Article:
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Published in Print: August 26, 2015, as Michelle Obama to Tap U.S. Students in Equity Campaign for Girls

First Lady to Tap U.S. Students in Education Equity Campaign for Girls

Michelle Obama hugs Sohang Vean, a high school student in Siem Reap, Cambodia. The first lady was in Cambodia in March to promote Let Girls Learn, her effort to remove obstacles that keep 62 million girls around the world from attending school.
Michelle Obama hugs Sohang Vean, a high school student in Siem Reap, Cambodia. The first lady was in Cambodia in March to promote Let Girls Learn, her effort to remove obstacles that keep 62 million girls around the world from attending school.
—Wong Maye-E/AP-File
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First lady Michelle Obama's Let Girls Learn initiative was the subject of a recent Education Week interview with her chief of staff, Christina Tchen. The first lady wants to enlist students and teachers in U.S. classrooms to help promote educational equity for girls around the world. Peace Corps volunteers in 11 countries, ranging from Albania to Uganda, will complete projects designed by local communities to help tear down barriers that keep girls out of school. Globally, about 62 million girls are not in school because of sanitation, transportation, poverty, and other issues, according to the U.S. Agency for International Development.

"None of us would ever accept anything less for our own daughters and granddaughters," Obama said in a June speech in Washington. "So we have to ask ourselves, why would we accept this fate for any girl on this planet?"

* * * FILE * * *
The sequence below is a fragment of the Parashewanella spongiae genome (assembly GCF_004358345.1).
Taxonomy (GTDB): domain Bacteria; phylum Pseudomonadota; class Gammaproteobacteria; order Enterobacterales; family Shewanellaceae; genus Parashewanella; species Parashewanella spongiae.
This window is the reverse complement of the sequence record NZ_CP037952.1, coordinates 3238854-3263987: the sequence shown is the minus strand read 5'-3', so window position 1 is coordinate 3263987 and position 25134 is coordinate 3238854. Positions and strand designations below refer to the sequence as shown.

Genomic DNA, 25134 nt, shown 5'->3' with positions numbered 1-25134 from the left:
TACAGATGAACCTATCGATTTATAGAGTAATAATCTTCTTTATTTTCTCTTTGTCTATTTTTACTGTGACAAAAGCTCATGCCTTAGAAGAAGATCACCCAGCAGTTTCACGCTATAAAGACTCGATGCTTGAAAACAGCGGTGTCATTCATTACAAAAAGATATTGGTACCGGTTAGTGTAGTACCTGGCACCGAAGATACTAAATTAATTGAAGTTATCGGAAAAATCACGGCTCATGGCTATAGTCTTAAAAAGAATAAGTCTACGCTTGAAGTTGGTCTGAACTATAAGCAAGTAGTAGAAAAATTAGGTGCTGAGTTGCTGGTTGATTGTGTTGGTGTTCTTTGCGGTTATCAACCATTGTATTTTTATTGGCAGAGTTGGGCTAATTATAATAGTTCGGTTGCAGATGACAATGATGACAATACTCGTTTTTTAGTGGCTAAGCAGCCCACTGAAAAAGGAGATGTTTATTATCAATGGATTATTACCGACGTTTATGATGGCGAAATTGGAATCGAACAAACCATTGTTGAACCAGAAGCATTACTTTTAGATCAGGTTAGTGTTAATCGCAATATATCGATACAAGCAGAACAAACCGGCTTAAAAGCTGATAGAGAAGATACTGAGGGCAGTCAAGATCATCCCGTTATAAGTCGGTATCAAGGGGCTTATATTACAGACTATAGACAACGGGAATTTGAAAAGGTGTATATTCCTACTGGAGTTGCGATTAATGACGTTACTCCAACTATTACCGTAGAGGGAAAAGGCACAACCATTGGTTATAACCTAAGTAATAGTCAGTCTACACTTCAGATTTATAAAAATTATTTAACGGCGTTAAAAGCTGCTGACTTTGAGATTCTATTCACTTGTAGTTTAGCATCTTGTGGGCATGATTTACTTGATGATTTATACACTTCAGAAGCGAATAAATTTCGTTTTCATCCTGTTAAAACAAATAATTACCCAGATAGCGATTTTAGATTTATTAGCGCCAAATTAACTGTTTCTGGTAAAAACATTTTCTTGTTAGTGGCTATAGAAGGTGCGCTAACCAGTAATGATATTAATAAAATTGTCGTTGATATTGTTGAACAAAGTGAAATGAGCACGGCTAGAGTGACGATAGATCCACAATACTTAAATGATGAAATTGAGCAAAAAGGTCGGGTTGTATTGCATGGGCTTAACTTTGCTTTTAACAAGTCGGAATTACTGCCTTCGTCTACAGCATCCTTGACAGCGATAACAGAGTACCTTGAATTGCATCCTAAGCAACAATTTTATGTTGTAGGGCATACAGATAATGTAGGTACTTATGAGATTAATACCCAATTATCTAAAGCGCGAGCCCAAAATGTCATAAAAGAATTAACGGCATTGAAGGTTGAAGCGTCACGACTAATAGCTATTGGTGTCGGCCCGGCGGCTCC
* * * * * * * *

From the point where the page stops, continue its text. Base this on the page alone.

The Peace Corps work joins efforts by USAID and the U.S. Department of State to address girls' education issues. U.S. teachers can involve students through free lesson plans and correspondence with Peace Corps volunteers, Tchen said. Students can use an online toolkit to raise funds to support individual projects posted by Peace Corps volunteers, such as sending girls to empowerment camps or helping to construct a bathroom at a school.

Tchen expanded on the vision of Let Girls Learn in the interview with Staff Writer Evie Blad. The exchange has been edited for length and clarity.

How did the first lady get interested in addressing these issues?

First lady Michelle Obama listens to presentations and visits with students at a high school on the outskirts of Siem Reap, Cambodia, in March. She was in Cambodia to promote her education initiative Let Girls Learn, an effort to lift barriers that keep more than 62 million girls around the world from attending school.
First lady Michelle Obama listens to presentations and visits with students at a high school on the outskirts of Siem Reap, Cambodia, in March. She was in Cambodia to promote her education initiative Let Girls Learn, an effort to lift barriers that keep more than 62 million girls around the world from attending school.
—Wong Maye-E/AP-File

Tchen: She sees it in her own life, how important education was ...

And she, like so many in the world, was moved by [education advocate] Malala [Yousafzai] and what happened to her, and what happened to the girls in Nigeria who were kidnapped by Boko Haram. Seeing young women who ... really have their very lives threatened by going to school and yet they have that unquenchable desire to go is something she was moved to try to do something about.